Shop charges to suppliers 'outrageous', says Gilmore


THE BIG supermarket demands for money from suppliers to display food on their shelves was “like the kind of thing you expect to see in the Sopranos”, Labour Party leader Eamon Gilmore has said.

He described the practice as “outrageous extortion” when he addressed a conference on the future of the Common Agricultural Policy in Tipperary.

“In relation to agriculture and food, the free market can be good for consumers and for farmers. But left to do what it pleases, it can be bad for both,” he said.

“Take the outrageous extortion of the big multiples in the supermarket business. Powerful dominant players such as Tesco are extorting huge sums of money from Irish suppliers in exchange for the privilege of getting their food onto supermarket shelves,” he said.

“It is the kind of thing you would expect to see in the Sopranos,” he told the delegates attending the conference in the Tipperary Institute.

“It is bad for suppliers including farmers who cannot get their produce onto the shelves of major supermarkets. It is bad for consumers whose choice is reduced. It must stop,” he said.

He said Labour’s insistence on controlling some of the behaviour of supermarket multiples did not mean they were against the existence of these large-scale players.

“For many consumers large supermarkets can provide value and convenience, with economies of scale allowing them to provide consumers with cheaper prices, and the best of luck to them,” said Mr Gilmore.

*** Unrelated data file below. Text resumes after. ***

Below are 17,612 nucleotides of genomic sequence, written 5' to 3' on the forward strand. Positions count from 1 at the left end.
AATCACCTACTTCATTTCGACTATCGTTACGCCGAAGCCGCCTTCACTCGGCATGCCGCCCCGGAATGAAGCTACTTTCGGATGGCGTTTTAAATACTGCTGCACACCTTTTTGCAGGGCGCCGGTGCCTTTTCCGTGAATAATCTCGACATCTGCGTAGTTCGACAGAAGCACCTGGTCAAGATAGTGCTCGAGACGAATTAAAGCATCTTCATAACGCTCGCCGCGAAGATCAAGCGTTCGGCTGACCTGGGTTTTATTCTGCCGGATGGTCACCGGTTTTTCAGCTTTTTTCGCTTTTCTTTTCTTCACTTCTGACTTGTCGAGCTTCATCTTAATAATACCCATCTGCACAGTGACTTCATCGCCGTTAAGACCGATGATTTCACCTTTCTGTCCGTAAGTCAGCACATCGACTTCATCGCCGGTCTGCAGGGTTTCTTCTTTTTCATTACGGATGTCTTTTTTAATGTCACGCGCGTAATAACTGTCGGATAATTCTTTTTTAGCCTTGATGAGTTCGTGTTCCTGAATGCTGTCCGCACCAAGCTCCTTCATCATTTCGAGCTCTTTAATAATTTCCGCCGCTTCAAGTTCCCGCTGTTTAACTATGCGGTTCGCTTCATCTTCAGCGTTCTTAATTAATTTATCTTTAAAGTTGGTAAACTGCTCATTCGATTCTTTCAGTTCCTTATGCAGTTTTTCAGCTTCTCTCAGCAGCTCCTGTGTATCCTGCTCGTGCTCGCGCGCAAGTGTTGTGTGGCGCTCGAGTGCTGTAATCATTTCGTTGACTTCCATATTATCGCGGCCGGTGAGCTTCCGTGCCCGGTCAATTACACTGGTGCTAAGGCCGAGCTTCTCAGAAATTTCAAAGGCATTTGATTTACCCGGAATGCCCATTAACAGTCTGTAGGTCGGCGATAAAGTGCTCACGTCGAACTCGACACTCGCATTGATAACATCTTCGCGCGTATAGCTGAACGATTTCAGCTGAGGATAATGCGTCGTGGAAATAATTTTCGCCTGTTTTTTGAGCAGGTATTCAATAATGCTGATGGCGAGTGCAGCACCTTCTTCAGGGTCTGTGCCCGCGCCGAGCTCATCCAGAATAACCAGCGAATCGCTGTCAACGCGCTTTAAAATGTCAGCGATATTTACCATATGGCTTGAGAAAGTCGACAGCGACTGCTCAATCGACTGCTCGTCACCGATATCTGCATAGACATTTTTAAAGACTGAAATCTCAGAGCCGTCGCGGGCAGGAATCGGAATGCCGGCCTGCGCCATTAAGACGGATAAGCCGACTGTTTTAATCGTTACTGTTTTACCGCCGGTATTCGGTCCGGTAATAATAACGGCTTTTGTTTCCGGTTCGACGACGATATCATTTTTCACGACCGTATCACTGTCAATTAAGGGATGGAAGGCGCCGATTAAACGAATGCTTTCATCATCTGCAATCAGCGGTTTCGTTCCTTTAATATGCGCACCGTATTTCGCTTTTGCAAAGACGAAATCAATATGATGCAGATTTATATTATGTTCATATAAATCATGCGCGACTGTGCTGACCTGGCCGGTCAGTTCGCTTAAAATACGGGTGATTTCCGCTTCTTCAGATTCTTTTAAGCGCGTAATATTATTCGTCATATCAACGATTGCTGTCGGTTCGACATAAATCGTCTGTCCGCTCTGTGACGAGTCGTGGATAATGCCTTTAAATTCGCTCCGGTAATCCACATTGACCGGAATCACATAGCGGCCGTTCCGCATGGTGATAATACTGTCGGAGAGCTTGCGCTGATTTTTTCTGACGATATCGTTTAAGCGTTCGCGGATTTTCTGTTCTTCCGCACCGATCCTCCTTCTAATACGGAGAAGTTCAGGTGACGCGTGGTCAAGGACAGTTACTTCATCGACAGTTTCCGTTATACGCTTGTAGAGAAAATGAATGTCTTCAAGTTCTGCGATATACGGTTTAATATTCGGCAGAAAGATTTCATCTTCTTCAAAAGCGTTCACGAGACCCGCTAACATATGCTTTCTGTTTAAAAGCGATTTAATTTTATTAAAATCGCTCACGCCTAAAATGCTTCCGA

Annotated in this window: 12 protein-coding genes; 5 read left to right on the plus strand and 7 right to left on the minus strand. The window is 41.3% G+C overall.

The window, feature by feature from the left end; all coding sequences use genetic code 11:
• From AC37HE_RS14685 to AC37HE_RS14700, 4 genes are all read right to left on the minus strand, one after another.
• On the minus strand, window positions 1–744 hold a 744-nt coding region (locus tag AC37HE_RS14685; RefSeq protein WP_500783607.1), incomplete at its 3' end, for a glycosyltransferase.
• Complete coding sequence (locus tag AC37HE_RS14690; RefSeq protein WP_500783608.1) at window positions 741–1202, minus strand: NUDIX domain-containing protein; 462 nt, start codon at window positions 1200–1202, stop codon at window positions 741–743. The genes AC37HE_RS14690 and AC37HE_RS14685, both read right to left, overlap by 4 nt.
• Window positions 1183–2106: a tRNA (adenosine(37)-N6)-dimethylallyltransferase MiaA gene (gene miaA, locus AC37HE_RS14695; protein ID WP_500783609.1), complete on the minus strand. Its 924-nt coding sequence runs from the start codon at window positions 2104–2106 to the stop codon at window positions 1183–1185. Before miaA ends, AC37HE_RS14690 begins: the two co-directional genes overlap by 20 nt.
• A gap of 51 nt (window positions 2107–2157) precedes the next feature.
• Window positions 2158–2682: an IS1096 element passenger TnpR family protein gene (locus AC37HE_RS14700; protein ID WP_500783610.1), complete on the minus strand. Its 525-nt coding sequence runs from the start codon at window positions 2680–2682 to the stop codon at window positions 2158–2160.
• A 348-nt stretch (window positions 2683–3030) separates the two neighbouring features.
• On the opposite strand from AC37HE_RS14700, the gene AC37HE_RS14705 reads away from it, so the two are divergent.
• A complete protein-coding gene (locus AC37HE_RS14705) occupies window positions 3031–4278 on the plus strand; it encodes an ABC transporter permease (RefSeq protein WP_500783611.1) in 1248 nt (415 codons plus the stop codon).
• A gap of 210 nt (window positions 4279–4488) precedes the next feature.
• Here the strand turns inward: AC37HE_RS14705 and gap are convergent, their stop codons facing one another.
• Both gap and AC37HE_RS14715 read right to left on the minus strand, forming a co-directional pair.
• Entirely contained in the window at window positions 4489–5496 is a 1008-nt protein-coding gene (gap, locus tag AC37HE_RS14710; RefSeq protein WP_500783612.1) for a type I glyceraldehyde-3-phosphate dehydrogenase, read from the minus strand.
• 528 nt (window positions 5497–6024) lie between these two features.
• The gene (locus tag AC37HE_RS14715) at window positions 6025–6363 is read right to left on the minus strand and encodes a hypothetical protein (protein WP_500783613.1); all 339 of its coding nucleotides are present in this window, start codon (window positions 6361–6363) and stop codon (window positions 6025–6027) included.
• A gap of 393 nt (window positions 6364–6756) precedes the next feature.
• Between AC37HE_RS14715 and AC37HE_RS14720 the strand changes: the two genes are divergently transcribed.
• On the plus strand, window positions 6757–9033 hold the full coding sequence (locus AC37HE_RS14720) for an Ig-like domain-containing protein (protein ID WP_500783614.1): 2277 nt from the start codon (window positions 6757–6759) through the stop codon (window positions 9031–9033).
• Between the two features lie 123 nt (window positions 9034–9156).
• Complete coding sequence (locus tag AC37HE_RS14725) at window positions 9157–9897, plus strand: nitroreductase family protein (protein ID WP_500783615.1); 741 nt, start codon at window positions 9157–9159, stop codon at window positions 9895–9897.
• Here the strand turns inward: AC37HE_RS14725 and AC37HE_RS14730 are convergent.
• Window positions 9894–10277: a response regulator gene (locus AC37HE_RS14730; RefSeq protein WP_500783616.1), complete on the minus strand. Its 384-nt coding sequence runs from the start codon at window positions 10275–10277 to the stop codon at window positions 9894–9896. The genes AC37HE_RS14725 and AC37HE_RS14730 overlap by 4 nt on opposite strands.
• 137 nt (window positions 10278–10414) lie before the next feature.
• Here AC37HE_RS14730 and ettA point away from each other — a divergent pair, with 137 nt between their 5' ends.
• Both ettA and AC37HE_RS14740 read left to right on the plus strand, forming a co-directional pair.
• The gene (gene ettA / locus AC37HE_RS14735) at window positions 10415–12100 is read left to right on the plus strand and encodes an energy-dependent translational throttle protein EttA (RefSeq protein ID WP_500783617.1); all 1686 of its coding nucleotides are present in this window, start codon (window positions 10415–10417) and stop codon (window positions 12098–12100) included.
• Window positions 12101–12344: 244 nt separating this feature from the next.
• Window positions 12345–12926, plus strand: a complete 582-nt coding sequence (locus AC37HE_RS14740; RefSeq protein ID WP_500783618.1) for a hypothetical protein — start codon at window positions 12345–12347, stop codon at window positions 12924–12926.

On the CAP, Mr Gilmore said as it moved more and more away from direct support for farmers, it could have a new role in protecting and enhancing rural life.

“There needs to be recognition for small businesses in rural Ireland, and the CAP is one potential source of such recognition and support,” he said.

“We cannot hope to preserve and develop sustainable communities throughout rural Ireland unless the core economic activity in rural Ireland – farming – is in a healthy and sustainable condition,” said the Labour leader.

“The critical thing farmers need is a market for their produce. And I know from talking to farmers that they want a real market,” he went on.

He said as the debate on the reform of the CAP was beginning it should not be forgotten despite all the welcome development of new industries, of information technology and knowledge based enterprise, Ireland remained a food-producing country.